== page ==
Boston — A conflict between two old North American ports - Quebec City and Boston - over a tall-ships gathering planned for summer 1984 is causing some choppiness in US-French Canadian relations.
The capital of Quebec is complaining that a Boston promoter is ''stacking the deck'' by planning a tall-ships gathering a year from this June for his city. Quebec City is expecting the same ships a few days later. Planners in the Canadian port are worried that much of the tourist revenue they hope to reap from the event - tied to the 450th anniversary of the discovery of Quebec by French explorer Jacques Cartier - will be lost if Boston is allowed to divert the tall ships into its harbor first.
The Quebec organization, Corporation 1534-1984, had agreed with the American Sailing Training Association that the ships would start their voyage in Saint Malo, France, competing in races along the way. They would pass by the Canary Islands, Bermuda, and Halifax, capital of Nova Scotia, ending in Quebec City on June 30.
But last year, Henry Dormitzer, a Boston tall-ships promoter and restorer, began to send invitations to the ships to stop in Boston before reaching Quebec. The Canadian organizers protested against this unilateral decision, arguing it broke the earlier agreement between the Canadian and US organizations. The American Sailing Training Association joined Corporation 1534-1984 in its disapproval and said it didn't want to get involved in any way with the Boston initiative.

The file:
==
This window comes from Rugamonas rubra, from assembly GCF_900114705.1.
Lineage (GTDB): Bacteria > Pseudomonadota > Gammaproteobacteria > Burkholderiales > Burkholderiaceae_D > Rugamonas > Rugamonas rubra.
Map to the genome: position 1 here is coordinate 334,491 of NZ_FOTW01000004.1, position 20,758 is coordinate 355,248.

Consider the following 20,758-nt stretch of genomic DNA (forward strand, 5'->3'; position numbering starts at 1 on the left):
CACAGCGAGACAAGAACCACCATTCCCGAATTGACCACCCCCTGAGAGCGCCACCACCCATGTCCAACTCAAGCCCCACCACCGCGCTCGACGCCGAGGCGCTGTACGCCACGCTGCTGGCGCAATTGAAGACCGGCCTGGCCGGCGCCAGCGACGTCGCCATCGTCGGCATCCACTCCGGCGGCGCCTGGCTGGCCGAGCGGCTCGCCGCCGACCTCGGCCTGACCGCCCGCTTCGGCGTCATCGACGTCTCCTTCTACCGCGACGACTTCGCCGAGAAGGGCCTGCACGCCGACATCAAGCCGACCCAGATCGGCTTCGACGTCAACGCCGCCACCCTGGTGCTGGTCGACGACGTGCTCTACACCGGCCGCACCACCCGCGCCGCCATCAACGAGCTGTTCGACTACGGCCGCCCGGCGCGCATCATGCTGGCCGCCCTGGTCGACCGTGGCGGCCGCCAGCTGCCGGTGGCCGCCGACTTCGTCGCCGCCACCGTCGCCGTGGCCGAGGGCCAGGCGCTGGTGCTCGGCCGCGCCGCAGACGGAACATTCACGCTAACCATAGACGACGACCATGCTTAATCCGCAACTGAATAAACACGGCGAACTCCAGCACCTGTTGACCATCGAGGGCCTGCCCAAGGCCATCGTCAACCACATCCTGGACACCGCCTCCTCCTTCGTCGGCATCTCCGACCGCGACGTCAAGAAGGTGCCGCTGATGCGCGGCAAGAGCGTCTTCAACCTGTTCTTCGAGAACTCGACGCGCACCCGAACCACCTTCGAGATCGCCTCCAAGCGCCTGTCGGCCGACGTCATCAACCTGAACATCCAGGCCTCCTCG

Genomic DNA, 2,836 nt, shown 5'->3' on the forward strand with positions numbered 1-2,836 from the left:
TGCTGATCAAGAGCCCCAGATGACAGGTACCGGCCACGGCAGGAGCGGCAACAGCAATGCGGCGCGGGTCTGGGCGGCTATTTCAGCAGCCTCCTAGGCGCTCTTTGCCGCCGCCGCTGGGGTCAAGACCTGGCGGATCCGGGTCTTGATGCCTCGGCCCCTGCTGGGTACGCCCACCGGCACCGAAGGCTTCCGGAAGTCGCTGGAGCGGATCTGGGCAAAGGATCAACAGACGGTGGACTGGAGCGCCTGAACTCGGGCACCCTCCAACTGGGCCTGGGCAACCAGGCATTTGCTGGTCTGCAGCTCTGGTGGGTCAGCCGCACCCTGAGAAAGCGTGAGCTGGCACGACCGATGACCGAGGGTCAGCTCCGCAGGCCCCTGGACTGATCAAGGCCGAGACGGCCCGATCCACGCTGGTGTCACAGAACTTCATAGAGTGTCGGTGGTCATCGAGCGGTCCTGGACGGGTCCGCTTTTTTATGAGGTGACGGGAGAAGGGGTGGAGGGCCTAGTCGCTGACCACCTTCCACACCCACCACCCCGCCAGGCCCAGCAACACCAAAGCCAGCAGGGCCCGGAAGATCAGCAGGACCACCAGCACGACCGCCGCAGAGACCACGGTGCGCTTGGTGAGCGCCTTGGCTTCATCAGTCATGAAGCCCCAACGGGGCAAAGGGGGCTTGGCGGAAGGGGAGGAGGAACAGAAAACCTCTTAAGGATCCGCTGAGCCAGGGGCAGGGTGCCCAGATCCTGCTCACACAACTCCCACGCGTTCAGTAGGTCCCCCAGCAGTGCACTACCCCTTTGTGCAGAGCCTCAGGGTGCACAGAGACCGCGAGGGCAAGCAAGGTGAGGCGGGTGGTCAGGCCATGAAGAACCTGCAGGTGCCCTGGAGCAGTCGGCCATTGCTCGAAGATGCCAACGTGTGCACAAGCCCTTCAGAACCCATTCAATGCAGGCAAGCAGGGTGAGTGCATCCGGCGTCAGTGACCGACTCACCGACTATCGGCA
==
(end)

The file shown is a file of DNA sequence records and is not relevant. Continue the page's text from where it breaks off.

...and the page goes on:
French-Canadian reaction to Mr. Dormitzer's move was swift. ''A deplorable, selfish decision,'' said the Quebec newspaper Le Soleil. ''It's a shame Boston won't be sanctioned with regard to international agreements,'' said Michel Langlois, in charge of tall-ships affairs at the Corporation 1534-1984.
Although it's a tradition for Quebeckers to celebrate the discovery of their province, next year will be special, organizers say. During eight weeks the city will rediscover some of its older, lost ways: downtown streets will fill with singers and musicians, and the banks of the St. Lawrence River will come alive at night with an atmosphere much like that found in Mediterranean ports on summer evenings. But the biggest crowds are expected to welcome the tall ships and other sailing vessels coming from 15 countries.
The Quebec press has recently reflected, in televised reports and several sharp articles, the city's anger over the Boston initiative. The reports note the city's concern that tourists may not be as numerous as in the past, if a US tall-ships gathering takes place a few days before Quebec's festivities. A drop in the summer tourist trade, they say, could prove a hard blow to the old commerical center, already suffering from the loss of stores to suburban shopping malls. New tourist-oriented shops are slowly beginning to open, but the comeback is fragile, they say.
Quebeckers emphasize that most of the tourists attracted to tall-ships shows are American. When a similar event occurred in Boston in 1980, 2 million people were present on Boston Harbor. These figures lead French-Canadians to conclude that tourists will prefer going to Boston in 1984. Why should tourists care, they ask, if the Boston assembly does not receive official approval?
For his part, Mr. Dormitzer dismisses the Quebeckers fears, contending that the Boston gathering will actually bring more ships than usual to Quebec City.
The Canadians point out that another ship gathering is planned in New York for spring 1986. President Reagan plans to view the ships there. Le Soleil has speculated that people might get tired of such gatherings if they become challenges between cities rather than simply an effort to entertain the public.